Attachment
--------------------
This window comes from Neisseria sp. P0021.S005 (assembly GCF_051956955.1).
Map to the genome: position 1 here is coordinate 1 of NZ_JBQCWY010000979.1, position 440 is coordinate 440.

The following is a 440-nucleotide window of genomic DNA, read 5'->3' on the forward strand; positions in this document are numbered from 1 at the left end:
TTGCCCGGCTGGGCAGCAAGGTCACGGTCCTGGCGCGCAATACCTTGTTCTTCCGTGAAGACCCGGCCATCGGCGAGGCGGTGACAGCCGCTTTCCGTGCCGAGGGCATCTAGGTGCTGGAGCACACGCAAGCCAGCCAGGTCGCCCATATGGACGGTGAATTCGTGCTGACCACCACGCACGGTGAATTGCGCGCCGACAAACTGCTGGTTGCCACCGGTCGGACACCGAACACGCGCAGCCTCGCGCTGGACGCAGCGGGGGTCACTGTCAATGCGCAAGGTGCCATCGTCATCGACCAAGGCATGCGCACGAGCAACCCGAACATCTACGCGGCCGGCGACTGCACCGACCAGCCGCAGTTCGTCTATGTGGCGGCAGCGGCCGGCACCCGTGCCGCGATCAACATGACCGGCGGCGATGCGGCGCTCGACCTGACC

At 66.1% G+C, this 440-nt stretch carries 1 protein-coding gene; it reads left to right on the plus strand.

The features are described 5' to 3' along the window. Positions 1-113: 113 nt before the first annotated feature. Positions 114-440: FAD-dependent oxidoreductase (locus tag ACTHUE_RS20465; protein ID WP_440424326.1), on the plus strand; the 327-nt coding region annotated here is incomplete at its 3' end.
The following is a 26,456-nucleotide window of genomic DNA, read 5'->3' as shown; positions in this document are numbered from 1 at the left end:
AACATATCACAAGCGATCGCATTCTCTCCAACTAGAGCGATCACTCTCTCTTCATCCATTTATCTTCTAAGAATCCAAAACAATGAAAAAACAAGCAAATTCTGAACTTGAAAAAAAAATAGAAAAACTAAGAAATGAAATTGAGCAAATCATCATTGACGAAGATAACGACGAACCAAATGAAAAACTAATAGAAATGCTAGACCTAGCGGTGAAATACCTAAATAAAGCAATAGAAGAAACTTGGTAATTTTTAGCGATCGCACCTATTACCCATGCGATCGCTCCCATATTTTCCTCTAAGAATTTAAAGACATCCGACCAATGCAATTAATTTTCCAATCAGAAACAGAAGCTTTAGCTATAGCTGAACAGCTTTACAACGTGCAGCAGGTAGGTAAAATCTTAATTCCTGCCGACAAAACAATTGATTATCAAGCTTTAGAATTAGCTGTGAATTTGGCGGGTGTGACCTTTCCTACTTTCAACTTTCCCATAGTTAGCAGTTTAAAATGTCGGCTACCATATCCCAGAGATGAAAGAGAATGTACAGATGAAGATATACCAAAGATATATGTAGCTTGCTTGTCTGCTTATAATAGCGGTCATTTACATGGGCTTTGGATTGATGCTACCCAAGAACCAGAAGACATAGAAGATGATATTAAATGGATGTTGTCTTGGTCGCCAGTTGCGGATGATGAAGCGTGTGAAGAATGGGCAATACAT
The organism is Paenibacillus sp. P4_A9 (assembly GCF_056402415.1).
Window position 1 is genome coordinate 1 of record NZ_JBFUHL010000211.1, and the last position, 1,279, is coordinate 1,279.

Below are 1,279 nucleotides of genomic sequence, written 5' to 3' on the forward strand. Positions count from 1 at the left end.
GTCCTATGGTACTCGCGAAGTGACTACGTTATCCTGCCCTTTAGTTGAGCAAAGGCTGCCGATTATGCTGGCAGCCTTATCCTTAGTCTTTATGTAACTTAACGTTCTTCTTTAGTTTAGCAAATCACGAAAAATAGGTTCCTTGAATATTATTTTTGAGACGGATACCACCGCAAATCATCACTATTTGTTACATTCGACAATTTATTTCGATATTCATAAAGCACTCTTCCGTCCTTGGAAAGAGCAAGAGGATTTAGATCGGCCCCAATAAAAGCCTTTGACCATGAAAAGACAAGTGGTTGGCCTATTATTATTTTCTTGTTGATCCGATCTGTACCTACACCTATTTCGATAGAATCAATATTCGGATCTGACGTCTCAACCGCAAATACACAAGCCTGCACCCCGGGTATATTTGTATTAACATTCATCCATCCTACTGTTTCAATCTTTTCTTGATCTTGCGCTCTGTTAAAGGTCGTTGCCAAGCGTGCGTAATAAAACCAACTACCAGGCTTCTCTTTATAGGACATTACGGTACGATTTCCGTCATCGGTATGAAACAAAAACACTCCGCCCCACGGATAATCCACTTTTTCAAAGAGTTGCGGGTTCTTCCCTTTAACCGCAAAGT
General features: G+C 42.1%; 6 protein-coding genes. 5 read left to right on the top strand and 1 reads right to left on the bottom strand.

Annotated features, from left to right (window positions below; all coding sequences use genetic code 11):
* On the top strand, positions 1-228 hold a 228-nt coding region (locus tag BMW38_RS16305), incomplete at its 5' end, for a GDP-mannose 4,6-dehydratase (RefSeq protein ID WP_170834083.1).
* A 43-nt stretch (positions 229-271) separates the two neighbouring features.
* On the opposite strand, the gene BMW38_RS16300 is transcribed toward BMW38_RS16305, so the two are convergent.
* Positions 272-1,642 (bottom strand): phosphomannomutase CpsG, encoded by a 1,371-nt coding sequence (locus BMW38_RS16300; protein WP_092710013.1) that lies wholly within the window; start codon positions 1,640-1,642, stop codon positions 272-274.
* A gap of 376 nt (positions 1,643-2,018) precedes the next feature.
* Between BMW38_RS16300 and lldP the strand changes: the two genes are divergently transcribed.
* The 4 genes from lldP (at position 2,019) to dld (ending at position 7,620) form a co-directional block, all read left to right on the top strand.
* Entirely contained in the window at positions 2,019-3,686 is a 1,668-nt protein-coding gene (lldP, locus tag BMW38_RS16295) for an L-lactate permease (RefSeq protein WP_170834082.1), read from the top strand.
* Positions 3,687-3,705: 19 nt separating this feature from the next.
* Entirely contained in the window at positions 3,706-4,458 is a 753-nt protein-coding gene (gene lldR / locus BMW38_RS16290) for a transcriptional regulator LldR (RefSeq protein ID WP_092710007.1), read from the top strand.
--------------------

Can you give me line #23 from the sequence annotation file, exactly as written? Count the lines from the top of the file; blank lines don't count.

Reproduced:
* Positions 3,687-3,705: 19 nt separating this feature from the next.